She said she was compelled to speak publicly about the matter, in spite of the counsel of her attorneys, after her appearance on the “Today Show” was abruptly canceled due to the lawsuit.


“I had to like really defend myself on that one because anybody that knows me knows that the negativity don’t match my name. I am who I say I am,” she says. “Because I’m a community leader and I’m a public figure, it’s a sexy story to push that narrative, [but] it’s not a true narrative, but the law will tell the truth.”

Maintaining her innocence, Cole says her conscious is clear.


“The people that work with me and know me know that I don’t play that. Do things [sometime] slip through the cracks? Absolutely. Any business has slip ups.” Yet, she says, “they know that that’s not my character and that’s not who I am.”

“Forget money. All I got is my name, and I’ve worked too hard since I was a kid to build up my name. So, I’m not going to let nobody or nothing tarnish my name,” she continued. “If I did the crime, then I will do the time.”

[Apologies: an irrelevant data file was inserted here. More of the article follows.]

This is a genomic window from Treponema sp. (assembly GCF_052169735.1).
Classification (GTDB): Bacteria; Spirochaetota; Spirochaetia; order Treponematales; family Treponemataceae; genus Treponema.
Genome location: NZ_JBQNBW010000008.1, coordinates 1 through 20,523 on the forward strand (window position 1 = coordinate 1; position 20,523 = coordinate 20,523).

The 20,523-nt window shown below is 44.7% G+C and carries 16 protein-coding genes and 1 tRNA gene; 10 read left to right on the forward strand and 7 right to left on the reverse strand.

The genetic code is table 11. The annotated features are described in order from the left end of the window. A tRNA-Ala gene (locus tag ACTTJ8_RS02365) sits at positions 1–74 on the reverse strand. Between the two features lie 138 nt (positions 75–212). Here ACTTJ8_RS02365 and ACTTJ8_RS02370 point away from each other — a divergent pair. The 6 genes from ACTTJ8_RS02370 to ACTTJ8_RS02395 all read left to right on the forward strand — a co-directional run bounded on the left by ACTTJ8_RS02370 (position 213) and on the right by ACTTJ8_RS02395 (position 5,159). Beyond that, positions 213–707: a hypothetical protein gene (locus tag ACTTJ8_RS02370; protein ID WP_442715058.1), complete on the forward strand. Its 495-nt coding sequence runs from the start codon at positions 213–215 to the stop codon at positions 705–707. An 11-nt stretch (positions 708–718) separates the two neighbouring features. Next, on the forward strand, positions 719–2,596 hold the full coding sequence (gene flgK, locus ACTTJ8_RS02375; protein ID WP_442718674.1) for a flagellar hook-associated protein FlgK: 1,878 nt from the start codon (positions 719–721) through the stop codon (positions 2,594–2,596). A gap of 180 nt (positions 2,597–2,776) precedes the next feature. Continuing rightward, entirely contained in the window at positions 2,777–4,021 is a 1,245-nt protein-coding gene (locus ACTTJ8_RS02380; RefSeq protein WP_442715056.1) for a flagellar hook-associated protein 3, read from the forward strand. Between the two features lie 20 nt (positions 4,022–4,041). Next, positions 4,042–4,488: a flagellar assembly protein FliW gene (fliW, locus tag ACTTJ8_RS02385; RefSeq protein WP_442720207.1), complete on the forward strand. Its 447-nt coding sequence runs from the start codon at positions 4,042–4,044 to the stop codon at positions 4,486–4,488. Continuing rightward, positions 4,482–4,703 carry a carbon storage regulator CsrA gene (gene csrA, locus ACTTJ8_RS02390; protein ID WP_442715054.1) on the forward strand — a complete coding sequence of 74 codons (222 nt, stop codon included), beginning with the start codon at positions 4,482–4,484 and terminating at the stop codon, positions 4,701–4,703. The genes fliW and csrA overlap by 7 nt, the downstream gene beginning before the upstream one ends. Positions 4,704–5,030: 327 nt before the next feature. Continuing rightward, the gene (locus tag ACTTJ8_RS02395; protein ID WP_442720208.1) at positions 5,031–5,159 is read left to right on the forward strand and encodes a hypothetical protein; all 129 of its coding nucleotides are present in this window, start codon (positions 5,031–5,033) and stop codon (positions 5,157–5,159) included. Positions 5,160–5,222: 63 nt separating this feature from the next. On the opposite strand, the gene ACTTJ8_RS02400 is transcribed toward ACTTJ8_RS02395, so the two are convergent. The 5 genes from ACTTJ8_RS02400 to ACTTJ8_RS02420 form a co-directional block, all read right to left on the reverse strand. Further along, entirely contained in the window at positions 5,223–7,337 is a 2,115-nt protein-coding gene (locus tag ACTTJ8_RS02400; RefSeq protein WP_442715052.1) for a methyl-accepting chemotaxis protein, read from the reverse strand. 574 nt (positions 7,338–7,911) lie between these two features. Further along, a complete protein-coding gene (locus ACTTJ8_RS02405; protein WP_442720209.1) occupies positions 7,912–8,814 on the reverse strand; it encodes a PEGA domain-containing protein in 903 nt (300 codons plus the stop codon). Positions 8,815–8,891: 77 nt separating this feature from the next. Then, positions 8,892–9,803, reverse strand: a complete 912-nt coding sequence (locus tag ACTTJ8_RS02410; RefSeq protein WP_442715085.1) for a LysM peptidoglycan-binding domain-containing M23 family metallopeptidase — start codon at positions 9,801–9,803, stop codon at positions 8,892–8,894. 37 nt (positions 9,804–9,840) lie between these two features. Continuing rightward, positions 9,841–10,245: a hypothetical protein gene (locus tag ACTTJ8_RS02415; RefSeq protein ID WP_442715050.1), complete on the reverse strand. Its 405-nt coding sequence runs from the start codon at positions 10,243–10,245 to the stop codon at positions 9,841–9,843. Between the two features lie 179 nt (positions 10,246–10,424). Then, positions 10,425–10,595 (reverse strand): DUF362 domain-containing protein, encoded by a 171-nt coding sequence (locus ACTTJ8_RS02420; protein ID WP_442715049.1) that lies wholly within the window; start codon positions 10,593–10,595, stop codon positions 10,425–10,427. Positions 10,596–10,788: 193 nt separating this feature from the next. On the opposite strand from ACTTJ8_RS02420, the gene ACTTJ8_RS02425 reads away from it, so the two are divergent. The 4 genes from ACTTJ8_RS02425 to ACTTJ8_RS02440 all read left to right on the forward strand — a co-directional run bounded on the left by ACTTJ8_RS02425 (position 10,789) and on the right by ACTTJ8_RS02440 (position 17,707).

Dora Whittley, who has served as the Agency of Record for Pinky Cole and Slutty Vegan since April 2022, testifies that Cole is a great leader of integrity.


“Of all my professional years, this has been the most rewarding because Pinky is truly selfless and has ensured every person around her wins and elevates as she wins,” Whittley told BE in an email. “Her drive, dedication, and determination is unmatched.”


Likewise, Clarence “KD” McNair says he’s grateful for the opportunity to work alongside Cole as her Brand Strategist.